Real terms wage growth unlikely in 2014

Per cent

Pay settlements in 2014 are unlikely to keep up with inflation, according to research released today.

The analysis by XpertHR forecasts that pay settlements for private-sector employees will be worth 2.5% in 2014, while many public-sector employees will receive an average 1% rise.

“We are yet to see a return to real terms wages growth,” said Sheila Attwood, XpertHR’s pay and benefits editor. “Pay settlement levels remain subdued – at just 1% on average in the public sector and 2.5% in the private sector – and an early indication of pay awards concluding in April shows that this level of awards is likely to persist. Over 2014 as a whole, pay settlements are likely to fall below RPI inflation.”

The retail price index (RPI) is the measure of inflation most commonly used by employees and employers to gauge the value of any pay increase. Consumer prices index (CPI) inflation, the Government’s targeted measure, is used less often by employers and rarely from the employee’s perspective as it excludes housing costs.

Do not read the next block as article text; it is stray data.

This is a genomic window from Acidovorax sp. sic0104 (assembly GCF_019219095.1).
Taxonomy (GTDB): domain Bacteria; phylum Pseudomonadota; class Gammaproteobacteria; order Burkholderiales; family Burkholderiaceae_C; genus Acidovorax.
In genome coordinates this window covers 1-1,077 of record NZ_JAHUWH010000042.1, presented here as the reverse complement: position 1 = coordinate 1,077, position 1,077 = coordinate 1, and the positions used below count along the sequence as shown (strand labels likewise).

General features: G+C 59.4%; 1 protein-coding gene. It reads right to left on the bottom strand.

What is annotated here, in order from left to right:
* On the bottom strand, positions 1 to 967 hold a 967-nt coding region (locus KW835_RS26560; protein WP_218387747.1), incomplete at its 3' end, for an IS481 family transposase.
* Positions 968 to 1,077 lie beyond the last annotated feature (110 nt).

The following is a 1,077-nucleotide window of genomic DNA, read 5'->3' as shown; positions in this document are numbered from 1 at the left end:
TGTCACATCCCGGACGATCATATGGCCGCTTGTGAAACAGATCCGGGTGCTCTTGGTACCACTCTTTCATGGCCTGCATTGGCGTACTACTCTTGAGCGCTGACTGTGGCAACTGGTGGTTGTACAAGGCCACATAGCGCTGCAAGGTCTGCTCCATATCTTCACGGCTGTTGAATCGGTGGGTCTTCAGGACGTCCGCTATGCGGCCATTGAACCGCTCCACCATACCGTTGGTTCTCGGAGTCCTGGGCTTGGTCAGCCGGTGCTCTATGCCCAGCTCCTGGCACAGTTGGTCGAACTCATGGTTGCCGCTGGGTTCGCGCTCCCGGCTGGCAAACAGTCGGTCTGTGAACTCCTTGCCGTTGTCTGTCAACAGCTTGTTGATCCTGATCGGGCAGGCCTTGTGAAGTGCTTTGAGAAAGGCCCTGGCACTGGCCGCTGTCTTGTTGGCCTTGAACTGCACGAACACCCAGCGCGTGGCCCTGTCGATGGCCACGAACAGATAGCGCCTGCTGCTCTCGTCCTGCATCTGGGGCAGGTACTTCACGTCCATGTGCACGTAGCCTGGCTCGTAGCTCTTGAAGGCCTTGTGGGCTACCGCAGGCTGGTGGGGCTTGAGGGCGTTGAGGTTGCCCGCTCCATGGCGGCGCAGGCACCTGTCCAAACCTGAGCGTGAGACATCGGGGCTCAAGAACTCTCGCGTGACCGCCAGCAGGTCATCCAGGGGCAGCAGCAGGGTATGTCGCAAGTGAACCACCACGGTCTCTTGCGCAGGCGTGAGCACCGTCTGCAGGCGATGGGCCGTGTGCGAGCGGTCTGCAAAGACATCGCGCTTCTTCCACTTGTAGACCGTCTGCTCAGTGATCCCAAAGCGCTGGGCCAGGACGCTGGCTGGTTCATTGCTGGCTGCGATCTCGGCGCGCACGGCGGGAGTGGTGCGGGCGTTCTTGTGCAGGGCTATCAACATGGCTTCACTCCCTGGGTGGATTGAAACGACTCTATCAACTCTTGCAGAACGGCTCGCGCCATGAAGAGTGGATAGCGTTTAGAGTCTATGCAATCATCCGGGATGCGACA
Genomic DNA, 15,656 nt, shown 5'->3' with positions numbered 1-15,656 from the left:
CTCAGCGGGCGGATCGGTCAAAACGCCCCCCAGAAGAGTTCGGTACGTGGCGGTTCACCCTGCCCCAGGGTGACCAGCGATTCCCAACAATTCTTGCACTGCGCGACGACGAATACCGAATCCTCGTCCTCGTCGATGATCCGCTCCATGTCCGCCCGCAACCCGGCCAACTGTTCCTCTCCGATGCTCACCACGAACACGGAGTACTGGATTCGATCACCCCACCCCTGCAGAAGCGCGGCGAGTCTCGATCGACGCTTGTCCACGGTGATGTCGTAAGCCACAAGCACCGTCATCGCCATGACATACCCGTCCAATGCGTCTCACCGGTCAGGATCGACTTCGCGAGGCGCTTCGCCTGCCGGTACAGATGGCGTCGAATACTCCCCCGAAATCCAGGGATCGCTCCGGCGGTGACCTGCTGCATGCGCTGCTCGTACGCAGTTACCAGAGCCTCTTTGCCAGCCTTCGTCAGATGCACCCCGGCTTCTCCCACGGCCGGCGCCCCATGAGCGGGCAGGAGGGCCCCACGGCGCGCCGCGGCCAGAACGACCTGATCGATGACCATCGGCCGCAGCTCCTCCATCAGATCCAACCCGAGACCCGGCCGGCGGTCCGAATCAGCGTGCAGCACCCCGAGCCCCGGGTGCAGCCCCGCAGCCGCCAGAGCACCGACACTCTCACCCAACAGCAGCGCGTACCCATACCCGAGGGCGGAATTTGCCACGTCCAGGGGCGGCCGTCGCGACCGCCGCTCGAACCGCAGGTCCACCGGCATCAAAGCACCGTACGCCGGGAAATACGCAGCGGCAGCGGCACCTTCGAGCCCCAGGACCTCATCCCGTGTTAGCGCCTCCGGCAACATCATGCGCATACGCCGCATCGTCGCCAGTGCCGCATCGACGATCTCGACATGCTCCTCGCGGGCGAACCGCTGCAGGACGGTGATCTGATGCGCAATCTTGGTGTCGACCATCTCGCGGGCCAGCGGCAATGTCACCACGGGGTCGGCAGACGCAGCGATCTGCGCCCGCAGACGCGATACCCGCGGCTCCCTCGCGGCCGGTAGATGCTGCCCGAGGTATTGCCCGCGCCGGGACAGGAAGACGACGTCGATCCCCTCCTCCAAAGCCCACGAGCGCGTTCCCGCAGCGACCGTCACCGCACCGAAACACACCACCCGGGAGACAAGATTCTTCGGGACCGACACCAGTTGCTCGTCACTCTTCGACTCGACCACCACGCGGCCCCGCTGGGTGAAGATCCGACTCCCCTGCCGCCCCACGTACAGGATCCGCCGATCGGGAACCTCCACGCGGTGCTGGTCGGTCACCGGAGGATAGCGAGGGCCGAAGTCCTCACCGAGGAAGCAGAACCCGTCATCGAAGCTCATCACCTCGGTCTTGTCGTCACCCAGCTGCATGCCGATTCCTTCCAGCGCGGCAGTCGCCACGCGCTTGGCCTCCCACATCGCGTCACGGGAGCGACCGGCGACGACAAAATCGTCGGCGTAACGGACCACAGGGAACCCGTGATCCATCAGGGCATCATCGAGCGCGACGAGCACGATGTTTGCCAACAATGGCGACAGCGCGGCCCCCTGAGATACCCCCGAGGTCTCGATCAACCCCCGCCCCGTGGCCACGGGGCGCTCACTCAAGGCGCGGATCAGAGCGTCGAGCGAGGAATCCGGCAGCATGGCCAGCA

Inflation over the year is expected by economists to average 2.8%. On the RPI measure, pay awards have been worth less than inflation since December 2009, and 2014 is set to lead to a record fifth year of wages falling in real terms.

According to XpertHR’s analysis of 215 pay settlements effective in the three months to the end of March 2014, annual pay rises are delivering a median 2.5% increase. This figure matches the 2.5% RPI inflation figure for March 2014. Over 2013 as a whole, pay settlements were worth a median 2%, while RPI stood at 2.7%.

Key findings for pay awards in the three months to the end of March 2014 include:

  • The median pay award stands at 2.5%.
  • Half of all pay deals fall between 2.0% and 2.8%.
  • One in 12 pay awards (8.2%) is a pay freeze.
  • Pay awards in the private sector were worth 2.5% at the median. The public sector continues to be covered by the average 1% pay award stipulated by the Government.
  • Employers in manufacturing and production record a higher median pay award (2.5%) than the services sector (2.3%).

One Response to Real terms wage growth unlikely in 2014

  1. Benny Profane 25 Apr 2014 at 3:22 pm #

    The headline and story are a bit misleading.
    1) CPI doesn’t ‘exclude housing costs’ it excludes owner occupier costs.

    2) The ONS concluded that the RPI does not meet international standards and therefore it has developed two other measures RPIJ and CPIH both of which are at similar levels to the CPI.